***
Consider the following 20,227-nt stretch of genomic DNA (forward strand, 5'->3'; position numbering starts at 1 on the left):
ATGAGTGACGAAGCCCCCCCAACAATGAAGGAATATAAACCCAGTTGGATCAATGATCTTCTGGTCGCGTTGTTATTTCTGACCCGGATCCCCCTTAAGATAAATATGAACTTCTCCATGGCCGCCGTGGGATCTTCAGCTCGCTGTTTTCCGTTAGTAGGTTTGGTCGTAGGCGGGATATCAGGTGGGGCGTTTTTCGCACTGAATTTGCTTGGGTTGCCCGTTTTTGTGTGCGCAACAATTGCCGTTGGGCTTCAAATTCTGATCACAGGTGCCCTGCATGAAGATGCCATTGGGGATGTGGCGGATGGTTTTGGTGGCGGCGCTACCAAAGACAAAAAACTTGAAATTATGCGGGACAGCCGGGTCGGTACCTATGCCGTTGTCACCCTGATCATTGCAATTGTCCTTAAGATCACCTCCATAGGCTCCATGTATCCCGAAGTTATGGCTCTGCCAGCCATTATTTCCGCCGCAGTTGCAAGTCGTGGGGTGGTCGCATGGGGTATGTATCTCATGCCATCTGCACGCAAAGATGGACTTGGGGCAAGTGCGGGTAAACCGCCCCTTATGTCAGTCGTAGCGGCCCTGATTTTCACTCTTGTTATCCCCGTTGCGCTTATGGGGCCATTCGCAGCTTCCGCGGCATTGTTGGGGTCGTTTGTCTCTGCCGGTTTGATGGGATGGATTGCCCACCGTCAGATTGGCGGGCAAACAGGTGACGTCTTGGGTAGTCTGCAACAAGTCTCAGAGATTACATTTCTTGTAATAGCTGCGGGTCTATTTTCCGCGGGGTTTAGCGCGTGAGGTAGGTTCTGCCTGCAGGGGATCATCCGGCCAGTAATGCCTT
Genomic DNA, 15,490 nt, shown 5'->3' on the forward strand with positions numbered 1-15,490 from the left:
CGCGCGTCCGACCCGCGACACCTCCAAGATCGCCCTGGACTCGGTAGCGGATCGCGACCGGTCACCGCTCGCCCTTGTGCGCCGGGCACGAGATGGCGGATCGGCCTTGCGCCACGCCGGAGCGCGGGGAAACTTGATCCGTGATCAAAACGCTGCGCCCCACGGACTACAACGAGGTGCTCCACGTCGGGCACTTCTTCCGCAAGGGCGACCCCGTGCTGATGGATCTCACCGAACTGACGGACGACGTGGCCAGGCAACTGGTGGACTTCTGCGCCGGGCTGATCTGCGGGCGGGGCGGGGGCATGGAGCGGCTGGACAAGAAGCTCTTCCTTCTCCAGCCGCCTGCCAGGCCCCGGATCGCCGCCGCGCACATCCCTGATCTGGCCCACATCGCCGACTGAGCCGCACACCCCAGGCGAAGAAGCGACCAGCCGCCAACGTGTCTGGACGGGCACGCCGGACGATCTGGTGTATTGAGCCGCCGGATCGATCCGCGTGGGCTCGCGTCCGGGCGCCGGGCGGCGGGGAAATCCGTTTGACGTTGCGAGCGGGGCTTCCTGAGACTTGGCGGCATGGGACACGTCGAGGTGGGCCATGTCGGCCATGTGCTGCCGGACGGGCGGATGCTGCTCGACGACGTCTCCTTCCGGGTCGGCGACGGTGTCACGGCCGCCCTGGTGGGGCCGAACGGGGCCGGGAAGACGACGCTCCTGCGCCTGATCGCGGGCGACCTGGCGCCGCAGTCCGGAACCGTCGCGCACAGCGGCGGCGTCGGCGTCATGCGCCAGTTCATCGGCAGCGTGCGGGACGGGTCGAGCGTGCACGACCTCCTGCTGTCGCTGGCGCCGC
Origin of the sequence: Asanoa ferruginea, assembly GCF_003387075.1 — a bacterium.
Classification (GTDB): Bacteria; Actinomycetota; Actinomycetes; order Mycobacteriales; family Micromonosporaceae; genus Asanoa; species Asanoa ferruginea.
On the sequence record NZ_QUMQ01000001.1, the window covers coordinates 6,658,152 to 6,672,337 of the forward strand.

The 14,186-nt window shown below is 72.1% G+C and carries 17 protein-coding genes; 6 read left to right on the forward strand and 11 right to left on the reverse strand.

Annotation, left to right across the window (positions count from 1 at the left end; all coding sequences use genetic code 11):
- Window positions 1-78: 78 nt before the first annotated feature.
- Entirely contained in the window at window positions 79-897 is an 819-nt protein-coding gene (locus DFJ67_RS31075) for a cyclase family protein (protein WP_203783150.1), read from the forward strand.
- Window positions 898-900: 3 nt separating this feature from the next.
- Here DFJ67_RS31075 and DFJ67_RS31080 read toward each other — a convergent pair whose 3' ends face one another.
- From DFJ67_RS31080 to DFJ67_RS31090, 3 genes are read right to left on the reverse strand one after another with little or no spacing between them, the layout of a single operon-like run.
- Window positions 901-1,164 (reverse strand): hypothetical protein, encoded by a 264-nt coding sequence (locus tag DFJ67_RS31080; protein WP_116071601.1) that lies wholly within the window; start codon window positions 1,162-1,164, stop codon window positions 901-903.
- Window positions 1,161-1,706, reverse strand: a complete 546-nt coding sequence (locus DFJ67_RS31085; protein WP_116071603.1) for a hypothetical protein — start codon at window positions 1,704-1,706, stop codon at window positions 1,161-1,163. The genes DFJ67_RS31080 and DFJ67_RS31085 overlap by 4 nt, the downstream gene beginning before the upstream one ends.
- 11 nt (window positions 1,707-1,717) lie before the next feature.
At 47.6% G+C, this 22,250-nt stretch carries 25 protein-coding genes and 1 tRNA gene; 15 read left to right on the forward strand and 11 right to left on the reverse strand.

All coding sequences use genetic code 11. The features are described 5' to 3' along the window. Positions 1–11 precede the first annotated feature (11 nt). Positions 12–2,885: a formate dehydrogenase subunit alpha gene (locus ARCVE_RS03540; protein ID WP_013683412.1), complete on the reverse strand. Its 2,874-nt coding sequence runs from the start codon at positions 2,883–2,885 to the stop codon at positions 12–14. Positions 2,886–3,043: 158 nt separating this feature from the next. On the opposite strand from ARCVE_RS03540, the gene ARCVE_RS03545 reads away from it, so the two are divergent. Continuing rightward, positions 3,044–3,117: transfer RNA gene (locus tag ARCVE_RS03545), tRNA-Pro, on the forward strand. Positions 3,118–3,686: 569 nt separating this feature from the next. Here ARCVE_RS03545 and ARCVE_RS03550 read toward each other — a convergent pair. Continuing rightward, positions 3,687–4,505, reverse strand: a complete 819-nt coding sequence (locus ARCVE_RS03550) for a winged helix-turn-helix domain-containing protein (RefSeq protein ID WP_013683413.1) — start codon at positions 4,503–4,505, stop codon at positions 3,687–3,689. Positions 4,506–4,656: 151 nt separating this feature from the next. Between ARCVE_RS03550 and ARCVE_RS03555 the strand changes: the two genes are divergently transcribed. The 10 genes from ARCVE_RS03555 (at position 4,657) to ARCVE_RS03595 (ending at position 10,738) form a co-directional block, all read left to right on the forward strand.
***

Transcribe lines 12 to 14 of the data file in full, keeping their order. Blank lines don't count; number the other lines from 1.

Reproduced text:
- Window positions 898-900: 3 nt separating this feature from the next.
- Here DFJ67_RS31075 and DFJ67_RS31080 read toward each other — a convergent pair whose 3' ends face one another.
- From DFJ67_RS31080 to DFJ67_RS31090, 3 genes are read right to left on the reverse strand one after another with little or no spacing between them, the layout of a single operon-like run.